My sophomore year, I had an existential crisis. Instead of going to CAPS, I chose to pester my poor friends with the soul-searching, philosophically cliché but perpetual question of humanity: “What is the purpose of your life?” Turned out they happened to be my friends for a reason, as almost all of them seriously considered this daunting question and gave me their most solemn answers.
“I want to start a family, have kids and be able to support them comfortably.”
“I want to start my own company and continue to push the boundaries of human innovation.”
“I want to be a useful person to society. Make an impact in the lives of those around me and even beyond.”
What was to me the most unremarkable answer at the time, but what was in fact the most remarkable according to my memory, was this: “I just want to be happy.”
I was shocked by this response, outraged even. Given the platform and opportunities we have available at our hand, how could one only think about one’s own happiness? It seemed very selfish and unambitious. I felt that I would sacrifice my happiness any day for many other things — family, glory, fame, a better world and — though it had been extremely difficult to admit this to myself, let alone here in my staff note that is to be released to the world — perhaps for money too.
It’s nothing I haven’t done before. I certainly sacrificed my happiness in the last two years of my high school to ensure that I was the best in everything I did, so that my parents would be prouder than any other parent in the room at my graduation, and I could bathe in the culminating satisfaction of achievement that gave a much better high than mundane, everyday happiness. Or so I thought.
I was still doing it at Duke often, sacrificing my happiness to get those A’s in my double major and certificate, that internship at the most prestigious organization or this research position with the most renowned professor. I even sacrificed sleep, which I found is a determining factor for my happiness, to try to get into particular social groups, where hanging out with people felt more like homework than a pastime.
But it would all be worth it, right? After all, it is the preaching of Thomas Jefferson when he wrote those historical lines into the Constitution, the moral lesson of the classic American-Dream movie “The Pursuit of Happyness” and the value system that my Asian parents so ingrained in me ever since my youth — hard work shall always prevail. And I was this tenet’s most fervent believer.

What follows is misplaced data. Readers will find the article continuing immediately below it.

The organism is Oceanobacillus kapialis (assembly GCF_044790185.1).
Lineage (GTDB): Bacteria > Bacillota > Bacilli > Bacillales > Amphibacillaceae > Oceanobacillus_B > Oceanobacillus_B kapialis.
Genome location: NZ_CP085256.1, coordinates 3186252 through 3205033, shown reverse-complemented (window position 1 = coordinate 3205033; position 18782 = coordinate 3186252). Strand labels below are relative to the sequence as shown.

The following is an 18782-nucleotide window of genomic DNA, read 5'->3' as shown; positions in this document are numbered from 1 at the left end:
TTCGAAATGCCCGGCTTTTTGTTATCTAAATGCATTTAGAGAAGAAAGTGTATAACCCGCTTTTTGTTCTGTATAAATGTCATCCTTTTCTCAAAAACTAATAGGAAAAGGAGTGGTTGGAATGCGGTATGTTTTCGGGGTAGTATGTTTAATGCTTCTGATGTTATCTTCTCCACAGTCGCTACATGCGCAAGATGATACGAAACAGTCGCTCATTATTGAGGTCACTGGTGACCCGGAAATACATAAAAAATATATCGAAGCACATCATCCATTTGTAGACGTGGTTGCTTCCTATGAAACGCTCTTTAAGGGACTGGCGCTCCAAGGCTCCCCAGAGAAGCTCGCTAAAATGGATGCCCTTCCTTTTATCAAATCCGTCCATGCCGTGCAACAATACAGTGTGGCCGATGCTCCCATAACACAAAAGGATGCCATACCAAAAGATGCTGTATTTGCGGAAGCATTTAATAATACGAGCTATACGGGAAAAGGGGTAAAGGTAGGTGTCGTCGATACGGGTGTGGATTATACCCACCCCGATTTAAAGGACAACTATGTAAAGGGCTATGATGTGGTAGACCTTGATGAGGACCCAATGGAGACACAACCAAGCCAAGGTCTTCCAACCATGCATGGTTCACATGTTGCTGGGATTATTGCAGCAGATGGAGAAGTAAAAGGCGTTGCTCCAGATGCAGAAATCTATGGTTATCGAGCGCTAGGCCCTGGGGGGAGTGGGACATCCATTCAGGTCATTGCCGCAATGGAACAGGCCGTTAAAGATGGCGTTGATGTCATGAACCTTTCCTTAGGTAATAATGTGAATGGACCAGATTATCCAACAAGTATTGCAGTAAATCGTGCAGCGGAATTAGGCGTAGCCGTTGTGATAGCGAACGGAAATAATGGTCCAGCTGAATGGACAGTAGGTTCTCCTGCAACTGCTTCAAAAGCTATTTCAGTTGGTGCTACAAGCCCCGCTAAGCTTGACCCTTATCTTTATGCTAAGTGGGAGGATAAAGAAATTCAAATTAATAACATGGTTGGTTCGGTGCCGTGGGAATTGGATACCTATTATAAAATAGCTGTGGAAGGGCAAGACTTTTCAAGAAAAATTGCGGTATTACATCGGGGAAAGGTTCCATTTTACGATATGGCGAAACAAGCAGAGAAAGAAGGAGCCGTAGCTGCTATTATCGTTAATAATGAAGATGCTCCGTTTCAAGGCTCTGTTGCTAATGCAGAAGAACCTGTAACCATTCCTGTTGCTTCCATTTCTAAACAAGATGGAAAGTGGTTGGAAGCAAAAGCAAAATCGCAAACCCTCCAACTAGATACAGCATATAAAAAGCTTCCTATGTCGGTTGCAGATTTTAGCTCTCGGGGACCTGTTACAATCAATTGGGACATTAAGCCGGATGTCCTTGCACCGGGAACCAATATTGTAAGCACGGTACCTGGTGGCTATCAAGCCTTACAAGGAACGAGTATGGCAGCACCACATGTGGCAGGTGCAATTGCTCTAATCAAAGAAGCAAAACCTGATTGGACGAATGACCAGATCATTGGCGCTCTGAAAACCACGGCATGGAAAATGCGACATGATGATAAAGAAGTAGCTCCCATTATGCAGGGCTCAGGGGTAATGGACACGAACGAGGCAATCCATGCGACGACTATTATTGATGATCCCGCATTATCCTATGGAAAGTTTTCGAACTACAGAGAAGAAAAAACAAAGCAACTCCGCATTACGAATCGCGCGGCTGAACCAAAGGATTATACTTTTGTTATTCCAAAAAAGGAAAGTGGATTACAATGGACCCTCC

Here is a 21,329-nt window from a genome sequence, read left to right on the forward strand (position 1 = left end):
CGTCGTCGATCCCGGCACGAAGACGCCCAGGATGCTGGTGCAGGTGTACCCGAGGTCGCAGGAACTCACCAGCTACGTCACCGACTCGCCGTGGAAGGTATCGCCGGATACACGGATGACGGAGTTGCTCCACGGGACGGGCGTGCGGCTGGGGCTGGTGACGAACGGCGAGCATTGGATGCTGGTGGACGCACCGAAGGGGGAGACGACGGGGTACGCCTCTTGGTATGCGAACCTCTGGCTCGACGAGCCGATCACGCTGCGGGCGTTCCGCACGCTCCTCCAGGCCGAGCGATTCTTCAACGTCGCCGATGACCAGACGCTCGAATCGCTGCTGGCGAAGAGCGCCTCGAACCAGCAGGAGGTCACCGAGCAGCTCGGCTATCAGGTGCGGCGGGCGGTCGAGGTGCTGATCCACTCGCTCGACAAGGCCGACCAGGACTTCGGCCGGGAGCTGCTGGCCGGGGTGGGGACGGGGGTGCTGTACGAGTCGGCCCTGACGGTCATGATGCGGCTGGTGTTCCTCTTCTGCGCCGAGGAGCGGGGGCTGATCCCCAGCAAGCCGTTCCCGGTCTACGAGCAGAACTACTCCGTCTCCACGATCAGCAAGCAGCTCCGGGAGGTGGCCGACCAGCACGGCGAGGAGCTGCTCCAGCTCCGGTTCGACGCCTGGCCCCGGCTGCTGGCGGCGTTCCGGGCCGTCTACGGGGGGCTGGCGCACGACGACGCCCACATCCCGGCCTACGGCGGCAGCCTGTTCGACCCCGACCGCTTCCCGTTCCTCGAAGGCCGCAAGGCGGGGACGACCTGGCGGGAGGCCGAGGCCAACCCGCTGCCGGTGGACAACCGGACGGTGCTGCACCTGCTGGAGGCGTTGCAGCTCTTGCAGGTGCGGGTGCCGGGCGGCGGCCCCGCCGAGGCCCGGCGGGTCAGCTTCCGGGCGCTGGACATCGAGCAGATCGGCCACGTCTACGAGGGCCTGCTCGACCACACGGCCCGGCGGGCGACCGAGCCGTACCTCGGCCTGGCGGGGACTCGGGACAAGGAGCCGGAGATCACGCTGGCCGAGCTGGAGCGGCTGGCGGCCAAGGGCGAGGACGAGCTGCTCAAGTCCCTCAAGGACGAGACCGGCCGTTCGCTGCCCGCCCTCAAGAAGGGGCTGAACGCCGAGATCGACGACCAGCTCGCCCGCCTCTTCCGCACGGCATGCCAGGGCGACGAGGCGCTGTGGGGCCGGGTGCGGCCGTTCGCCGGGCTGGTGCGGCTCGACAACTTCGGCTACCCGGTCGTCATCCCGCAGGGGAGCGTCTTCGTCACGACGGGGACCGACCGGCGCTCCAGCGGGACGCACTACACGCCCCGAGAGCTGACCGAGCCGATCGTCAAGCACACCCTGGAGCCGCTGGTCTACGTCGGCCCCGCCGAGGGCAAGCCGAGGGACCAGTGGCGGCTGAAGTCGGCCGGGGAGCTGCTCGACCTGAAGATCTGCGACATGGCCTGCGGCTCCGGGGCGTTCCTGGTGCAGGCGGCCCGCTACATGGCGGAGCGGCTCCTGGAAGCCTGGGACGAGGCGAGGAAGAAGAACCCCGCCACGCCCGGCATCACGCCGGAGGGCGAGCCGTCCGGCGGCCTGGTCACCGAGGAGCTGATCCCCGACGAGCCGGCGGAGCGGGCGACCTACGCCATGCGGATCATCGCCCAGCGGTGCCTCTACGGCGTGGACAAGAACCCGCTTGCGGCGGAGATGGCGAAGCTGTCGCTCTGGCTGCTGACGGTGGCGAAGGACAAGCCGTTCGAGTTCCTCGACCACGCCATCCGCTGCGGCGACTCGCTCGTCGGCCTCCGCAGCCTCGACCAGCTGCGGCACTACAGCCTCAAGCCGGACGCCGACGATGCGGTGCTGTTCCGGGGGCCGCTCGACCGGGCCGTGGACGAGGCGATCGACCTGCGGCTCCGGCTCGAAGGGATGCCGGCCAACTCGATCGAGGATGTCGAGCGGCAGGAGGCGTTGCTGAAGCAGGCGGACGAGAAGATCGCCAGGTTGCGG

Until I realized that hard work doesn’t always prevail, perhaps beaten by harder work sometimes. Until the effect of delayed gratification started to wear off, and I only felt relief when I got back those A’s and internship offers instead of triumph. Until COVID hit, and “the future” seemed more contrived of an idea than ever.
Facing the many forms of grief in the beginning of quarantine life, I reverted to my default coping mechanisms and overcompensated for my losses by overworking myself, so that I could fake-feel some sense of control over life that is but an embryo and direction in a world that is but chaos. Of course, it didn’t quite work.
I started to think more and more often about my philosophical quest in sophomore year and the answer about happiness. When was the last time I was genuinely happy? Most recently, it had been my dad’s birthday where we decided to ransack the ready-made section at a local grocery store during its last-half-hour of operation. Before that, it was when my study-abroad cohort visited a secluded farm in Normandy where the duck confit was sublime and the horses probably needed brushing. In both cases, there was no honor, no applause, no shadow of the future weighing on my consciousness. Just a pure, peaceful gratitude for being alive.
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Gradually, I’ve come to notice that, though not as intensively, this joy can also be experienced in the small things of life. I felt it when I was forced to take up cooking and baking, just like everybody else, and was able to present surprisingly delicious dishes to my family. I felt it when I had to use hiking as an excuse to get some fresh air and be reminded that there was still a world existing out of my house, and was delighted to discover the beauty of wildflowers and yellowed grass. I also felt it when I finally had time on Friday night to read the many books that had stayed on my list for two years, not having to worry about missing out on some fun-sounding parties that only turned out to be mistakes.
Charlie Sheen once said, “Life all comes down to a few moments.” I used to agree with this quote, but now I think it is too simplistic of a conclusion. If asked again, would I still choose to sacrifice my small joys for some larger-than-life promises? I don’t know. But hey, maybe it really takes an apocalypse for us to figure out how to live this life.